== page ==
My concerns are:

how are any risk issues handed over to the medical areas? If an adverse event like a suicide/attempt happened would the coroner think notes on a database not accessible from the current treatment are or team or the current record be seen as satisfactory?

the medical team who owns the patients care within the care structure and has asked for the MH input gets no report, feedback nor result from their request,

how do any recommendation get carried over?

I would also ask how MH would feel if cardiology came to review someone in the MH unit and returned to cardiology, noted their review on a bespoke cardiac notation system and not the record within MH and left it at that, if that would be seen as satisfactory practice and care.

I suspect the scope to debate this would be well achieved through the accreditation standards, documentation and/or handover, would this pass the accreditors?

Response from regional New South Wales 07/02/18

I agree with the observation made regarding fact that the treating team caring for the person must be aware of all essential clinical details and interactions that all clinical services are providing to the person.

For services that maintain separate mental health and medical records it is essential that the clinicians responsible for that episode of care (i.e. the inpatient staff) have ready access to the clinical record in the location they would be presumed to be consulting. I would strongly suggest this means mental health consultation notes should be entered into the ward medical record and a copy be provided to add to the mental health record.

I have been aware of MH clinicians and managers occasionally expressing anxiety about non-specialist health staff accessing mental health documentation for fear that clinicians will inappropriately access and use such information. All health employees in Australia are bound by a code of conduct which strictly prohibits the inappropriate access to and use of privileged information from a clinical record – the consequences of breaching this element of the code of conduct can be quite serious. One of the benefits we have in our health service in NSW is that the majority of our services are now recording in common electronic files (EMR), meaning the issue of which file to record a clinical intervention in is not an issue, and any time a clinician accesses those records a digital finger print is left on the file. This means any time a clinician accesses a file without just cause there is evidence that a breach of confidentiality has occurred.

Response from regional New South Wales 07/02/18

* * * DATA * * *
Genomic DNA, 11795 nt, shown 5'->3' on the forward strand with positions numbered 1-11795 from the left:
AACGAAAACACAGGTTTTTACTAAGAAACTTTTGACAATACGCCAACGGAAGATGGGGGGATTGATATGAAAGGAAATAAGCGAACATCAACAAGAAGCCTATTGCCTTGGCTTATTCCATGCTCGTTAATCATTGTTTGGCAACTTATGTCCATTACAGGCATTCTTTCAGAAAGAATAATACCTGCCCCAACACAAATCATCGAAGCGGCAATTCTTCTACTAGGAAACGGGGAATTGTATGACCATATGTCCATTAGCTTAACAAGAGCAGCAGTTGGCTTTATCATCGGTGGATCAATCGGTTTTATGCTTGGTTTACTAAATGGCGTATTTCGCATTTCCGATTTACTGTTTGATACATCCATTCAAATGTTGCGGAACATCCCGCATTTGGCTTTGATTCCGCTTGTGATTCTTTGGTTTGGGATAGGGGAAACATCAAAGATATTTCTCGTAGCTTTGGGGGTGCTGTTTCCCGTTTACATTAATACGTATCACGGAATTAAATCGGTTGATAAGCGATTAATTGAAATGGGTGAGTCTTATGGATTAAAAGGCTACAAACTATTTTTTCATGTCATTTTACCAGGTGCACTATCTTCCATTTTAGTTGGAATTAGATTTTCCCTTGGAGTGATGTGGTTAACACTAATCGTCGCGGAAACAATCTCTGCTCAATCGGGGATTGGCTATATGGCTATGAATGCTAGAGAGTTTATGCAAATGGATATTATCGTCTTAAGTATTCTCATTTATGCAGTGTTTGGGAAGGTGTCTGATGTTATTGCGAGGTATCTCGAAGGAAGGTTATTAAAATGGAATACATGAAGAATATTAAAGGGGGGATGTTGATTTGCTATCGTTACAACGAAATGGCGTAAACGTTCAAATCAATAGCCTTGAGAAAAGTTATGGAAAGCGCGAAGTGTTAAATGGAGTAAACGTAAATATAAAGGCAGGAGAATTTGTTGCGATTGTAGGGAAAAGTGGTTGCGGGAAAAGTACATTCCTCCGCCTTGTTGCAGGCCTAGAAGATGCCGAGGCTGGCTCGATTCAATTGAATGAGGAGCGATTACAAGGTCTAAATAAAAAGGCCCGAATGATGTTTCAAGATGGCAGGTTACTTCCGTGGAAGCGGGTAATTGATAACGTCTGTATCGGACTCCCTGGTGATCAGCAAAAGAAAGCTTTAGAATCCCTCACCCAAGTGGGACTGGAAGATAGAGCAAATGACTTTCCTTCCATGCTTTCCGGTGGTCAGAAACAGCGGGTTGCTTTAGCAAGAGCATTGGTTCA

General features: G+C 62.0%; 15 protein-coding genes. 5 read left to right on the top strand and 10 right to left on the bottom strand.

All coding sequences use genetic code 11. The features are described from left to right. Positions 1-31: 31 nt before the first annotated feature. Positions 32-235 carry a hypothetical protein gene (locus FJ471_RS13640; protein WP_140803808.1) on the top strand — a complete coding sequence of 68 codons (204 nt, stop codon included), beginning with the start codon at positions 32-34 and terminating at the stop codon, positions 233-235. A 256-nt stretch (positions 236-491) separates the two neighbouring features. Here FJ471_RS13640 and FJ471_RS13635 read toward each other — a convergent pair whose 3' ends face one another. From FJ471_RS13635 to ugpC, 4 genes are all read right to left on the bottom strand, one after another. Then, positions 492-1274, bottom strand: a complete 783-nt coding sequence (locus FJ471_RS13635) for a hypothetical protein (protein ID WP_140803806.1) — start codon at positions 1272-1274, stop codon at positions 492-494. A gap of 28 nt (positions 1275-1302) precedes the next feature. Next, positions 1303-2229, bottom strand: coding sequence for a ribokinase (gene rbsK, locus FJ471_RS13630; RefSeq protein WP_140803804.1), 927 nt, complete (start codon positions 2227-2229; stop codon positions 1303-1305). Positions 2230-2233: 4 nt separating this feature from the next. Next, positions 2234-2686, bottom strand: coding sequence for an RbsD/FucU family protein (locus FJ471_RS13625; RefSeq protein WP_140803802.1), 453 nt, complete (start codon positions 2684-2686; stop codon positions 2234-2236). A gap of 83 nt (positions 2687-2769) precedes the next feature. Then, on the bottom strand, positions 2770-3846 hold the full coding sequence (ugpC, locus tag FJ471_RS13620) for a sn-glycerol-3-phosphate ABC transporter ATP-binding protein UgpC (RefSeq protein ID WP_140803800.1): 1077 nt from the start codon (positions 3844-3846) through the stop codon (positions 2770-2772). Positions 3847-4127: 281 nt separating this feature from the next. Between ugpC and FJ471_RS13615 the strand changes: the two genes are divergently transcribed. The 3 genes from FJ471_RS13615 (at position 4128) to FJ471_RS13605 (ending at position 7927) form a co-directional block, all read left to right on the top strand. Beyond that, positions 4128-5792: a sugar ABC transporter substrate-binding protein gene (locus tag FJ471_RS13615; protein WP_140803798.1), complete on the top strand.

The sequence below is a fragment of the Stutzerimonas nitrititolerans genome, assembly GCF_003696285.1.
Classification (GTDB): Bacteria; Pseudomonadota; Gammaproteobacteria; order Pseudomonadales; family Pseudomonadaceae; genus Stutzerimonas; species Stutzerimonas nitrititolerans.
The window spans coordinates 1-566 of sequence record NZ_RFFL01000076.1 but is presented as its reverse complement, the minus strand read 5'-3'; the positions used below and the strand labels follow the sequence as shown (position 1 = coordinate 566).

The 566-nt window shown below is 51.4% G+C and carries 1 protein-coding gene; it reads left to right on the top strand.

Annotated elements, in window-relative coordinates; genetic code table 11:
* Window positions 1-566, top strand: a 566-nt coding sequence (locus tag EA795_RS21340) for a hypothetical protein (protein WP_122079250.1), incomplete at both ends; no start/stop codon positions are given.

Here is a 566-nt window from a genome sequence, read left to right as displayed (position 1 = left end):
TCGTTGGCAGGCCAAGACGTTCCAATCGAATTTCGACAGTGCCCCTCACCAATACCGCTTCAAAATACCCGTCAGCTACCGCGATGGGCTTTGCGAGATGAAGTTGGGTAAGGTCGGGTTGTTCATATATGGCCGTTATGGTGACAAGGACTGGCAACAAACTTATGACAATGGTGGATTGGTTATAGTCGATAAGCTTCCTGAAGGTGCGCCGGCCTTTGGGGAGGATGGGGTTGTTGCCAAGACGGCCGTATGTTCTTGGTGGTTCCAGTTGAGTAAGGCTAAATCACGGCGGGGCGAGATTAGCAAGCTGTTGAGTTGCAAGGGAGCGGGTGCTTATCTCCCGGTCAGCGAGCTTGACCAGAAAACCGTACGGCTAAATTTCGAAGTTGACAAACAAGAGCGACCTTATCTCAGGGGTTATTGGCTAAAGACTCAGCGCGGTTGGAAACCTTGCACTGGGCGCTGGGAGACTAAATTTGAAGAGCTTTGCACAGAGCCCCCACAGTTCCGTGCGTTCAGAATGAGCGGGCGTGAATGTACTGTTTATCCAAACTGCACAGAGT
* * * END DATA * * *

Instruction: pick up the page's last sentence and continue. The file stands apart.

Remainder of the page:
It is interesting this discussion has arisen now as it has been the hot potato topic of our area and specifically my role in recent months.

Prior to the review I had been documenting in the clinical file AND our electronic community record CHIME, double dipping if you please, and very time consuming.

It is now the case that I write in the clinical notes, but I will also in addition complete a form based comprehensive mental health assessment for those patients who are being referred to the MHS. That form is scanned and emailed to an email address specifically set up for each CMHT, it is then added to the electronic file, the original assessment form remains with the patients hospital file as correspondence.

Response from regional Queensland 07/02/18

CLP writes notes in CIMHA and places them in the medical record in the relevant admission or community section of the medical note. This seems to flow smoothly here and has the advantage that if the consumer is discharged to a rural area the CLP notes are available to general hospital staff in the viewer. We use the CLP templates  which are in CIMHA.

The community mental health teams no longer write notes in medical records. Their notes are all recorded in CIMHA and no hard copy is placed on the medical record.

Response from Melbourne 07/02/18

We used to have two separate files but now have EMR and record directly on to the medical file under mental health (there is a function to put it “behind the glass”) so you can record more sensitive information if necessary. Someone has to “break the glass to look at it”.  We’ve had this system now for about 18 months and it has cut down our paper work enormously.

Anyone we refer within our region to the community can be accessed through their own service on EMR and we link our referral to the UR of the patient.

If they are referred to another service (outside our region) we print out and fax our assessment to them from EMR.  Everyone we see is recorded on CMI (demographics, clinician, contacts, diagnosis, advance statement etc but we don’t record assessments or impressions there.)